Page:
Your daytime eating habits play a role in how well you sleep, especially in the hours before bedtime. WE want to avoid big meals at night (after 20:00 really). Try to make dinnertime earlier in the evening, and avoid heavy, rich foods within two hours of bed. Spicy or acidic foods can cause stomach trouble and heartburn.
You also should be trying to avoid drinking alcohol before bed. While a nightcap may help you relax, it interferes with your sleep cycle once you’re out. On the subject of drinking, you should try not to drink too much in the evening as, well, you know. Lots of trips to the bathroom, nobody wants that !!
Cut back on sugary foods and refined carbs. Eating lots of sugar and refined carbs such as white bread, white rice, and pasta during the day can trigger wakefulness at night and pull you out of the deep, restorative stages of sleep.
Tip Four – Wind down and clear your head !
Do you find yourself unable to sleep or waking up night after night? Residual stress, worry, and anger from your day can make it very difficult to sleep well.
If anxiety or chronic worrying dominates your thoughts at night, there are steps you can take to learn how to stop worrying and look at life from a more positive perspective. Even counting sheep is more productive than worrying at bedtime.
If the stress of work, family, or school is keeping you awake, you may need help with stress management. By learning how to manage your time effectively, handle stress in a productive way, and maintain a calm, positive outlook, you’ll be able to sleep better at night.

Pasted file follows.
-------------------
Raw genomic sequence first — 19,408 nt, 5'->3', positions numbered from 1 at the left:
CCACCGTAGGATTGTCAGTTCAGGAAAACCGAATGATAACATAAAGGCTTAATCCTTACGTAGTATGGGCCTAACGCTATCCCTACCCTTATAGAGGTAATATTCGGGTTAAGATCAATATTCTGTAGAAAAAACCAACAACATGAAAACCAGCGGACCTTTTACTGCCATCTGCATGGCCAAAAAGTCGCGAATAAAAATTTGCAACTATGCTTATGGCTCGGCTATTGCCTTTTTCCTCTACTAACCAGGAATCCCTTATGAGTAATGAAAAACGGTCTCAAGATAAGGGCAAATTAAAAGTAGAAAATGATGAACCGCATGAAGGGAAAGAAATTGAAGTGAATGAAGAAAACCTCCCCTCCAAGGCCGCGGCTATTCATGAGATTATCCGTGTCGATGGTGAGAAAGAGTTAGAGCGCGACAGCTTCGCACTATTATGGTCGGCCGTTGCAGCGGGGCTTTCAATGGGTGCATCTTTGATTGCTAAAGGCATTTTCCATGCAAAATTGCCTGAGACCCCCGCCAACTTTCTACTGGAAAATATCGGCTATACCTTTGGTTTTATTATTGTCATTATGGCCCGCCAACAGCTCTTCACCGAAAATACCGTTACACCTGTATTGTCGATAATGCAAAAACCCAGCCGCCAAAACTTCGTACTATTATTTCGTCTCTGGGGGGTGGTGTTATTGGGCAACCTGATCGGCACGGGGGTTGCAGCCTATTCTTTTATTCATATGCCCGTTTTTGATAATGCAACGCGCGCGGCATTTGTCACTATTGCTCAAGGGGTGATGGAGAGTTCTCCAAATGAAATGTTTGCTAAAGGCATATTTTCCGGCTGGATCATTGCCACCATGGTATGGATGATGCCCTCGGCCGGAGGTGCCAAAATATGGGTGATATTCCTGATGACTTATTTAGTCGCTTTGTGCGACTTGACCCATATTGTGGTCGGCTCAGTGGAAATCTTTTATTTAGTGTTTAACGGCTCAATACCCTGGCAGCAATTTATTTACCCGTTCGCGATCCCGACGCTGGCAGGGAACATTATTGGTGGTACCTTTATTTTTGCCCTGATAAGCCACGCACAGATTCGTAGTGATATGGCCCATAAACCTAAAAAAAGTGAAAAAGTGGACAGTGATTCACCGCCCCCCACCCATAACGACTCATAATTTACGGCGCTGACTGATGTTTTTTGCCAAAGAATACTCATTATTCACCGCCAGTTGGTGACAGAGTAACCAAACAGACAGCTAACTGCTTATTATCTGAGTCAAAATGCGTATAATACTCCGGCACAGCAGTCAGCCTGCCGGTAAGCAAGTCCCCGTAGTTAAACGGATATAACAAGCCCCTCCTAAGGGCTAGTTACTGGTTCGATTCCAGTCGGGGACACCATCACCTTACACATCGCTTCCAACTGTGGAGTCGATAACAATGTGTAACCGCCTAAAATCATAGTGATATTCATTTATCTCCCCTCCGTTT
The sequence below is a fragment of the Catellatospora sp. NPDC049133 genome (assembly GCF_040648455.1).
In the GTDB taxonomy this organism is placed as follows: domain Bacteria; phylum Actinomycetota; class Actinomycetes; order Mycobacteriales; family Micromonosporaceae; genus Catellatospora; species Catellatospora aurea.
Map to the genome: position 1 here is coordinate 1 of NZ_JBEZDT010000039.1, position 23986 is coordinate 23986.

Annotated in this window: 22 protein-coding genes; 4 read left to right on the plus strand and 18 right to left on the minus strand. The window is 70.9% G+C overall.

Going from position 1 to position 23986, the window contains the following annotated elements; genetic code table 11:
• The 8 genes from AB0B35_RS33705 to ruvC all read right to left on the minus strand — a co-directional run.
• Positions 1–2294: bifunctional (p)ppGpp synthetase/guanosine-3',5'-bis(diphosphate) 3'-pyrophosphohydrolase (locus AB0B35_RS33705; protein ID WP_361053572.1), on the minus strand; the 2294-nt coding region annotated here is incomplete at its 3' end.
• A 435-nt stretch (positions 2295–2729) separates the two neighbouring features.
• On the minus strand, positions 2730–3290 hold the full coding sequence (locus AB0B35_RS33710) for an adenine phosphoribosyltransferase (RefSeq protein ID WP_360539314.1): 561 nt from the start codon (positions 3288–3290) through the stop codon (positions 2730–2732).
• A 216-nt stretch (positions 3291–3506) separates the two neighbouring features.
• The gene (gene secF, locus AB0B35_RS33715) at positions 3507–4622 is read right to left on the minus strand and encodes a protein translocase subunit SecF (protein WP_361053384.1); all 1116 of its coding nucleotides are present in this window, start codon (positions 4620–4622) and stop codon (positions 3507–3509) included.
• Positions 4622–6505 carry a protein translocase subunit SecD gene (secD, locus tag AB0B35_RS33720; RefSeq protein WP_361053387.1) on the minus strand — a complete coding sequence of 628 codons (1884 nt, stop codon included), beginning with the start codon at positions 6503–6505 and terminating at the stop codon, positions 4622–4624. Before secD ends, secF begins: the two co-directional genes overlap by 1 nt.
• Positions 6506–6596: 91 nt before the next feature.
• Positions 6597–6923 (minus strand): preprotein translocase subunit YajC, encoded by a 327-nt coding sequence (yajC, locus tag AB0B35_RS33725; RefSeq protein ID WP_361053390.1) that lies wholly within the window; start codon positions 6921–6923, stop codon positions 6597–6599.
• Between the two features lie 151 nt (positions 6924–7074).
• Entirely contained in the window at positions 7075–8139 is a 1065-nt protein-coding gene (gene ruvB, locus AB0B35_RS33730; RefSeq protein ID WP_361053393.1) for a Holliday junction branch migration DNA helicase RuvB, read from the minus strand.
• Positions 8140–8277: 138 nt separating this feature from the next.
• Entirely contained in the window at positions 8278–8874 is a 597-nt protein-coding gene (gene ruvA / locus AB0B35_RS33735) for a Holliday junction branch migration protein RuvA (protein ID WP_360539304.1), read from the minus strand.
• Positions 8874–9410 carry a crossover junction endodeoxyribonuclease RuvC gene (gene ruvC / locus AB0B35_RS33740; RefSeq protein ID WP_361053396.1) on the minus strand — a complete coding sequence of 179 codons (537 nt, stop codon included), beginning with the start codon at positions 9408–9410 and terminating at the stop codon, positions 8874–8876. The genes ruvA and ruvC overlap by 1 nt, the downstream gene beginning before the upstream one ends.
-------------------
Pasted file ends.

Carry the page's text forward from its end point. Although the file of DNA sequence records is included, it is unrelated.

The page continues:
The more overstimulated your brain becomes during the day, the harder it can be slow down and unwind at night. During the day, many of us overstress our brains by constantly interrupting tasks to check our phones, emails, or social media. Try to set aside specific times for these things, and focus on one task at a time. When it comes to getting to sleep at night, your brain won’t be accustomed to seeking fresh stimulation and you’ll be better able to unwind.
Tip Five – Improve your sleep environment
A peaceful bedtime routine sends a powerful signal to your brain that it’s time to wind down and let go of the day’s stresses. Sometimes even small changes to your environment can make a big difference to your quality of sleep.
- Keep your room dark, cool, and quiet 18 Celsius is just about perfect for a great nights sleep. Any higher than about 22 Celsius and you’re going to find it difficult to nod off.
- Keep noise down. If you can’t avoid or eliminate noise from neighbours, traffic, or other people in your household, try masking it with a fan or sound machine. Earplugs may also help.
- Make sure your bed is comfortable. Your bed covers should leave you enough room to stretch and turn comfortably without becoming tangled. If you often wake up with a sore back or an aching neck, you may need to experiment with different levels of mattress firmness, foam toppers, and pillows that provide more or less support.
- Reserve your bed for sleeping and sex (Yummy !) . By not working, watching TV, or using your computer in bed, your brain will associate the bedroom with just sleep and sex and make it easier to wind down at night.
That’s a few of my favourite tips for getting to sleep – what’s your favourite ? Don’t be shy, let me know !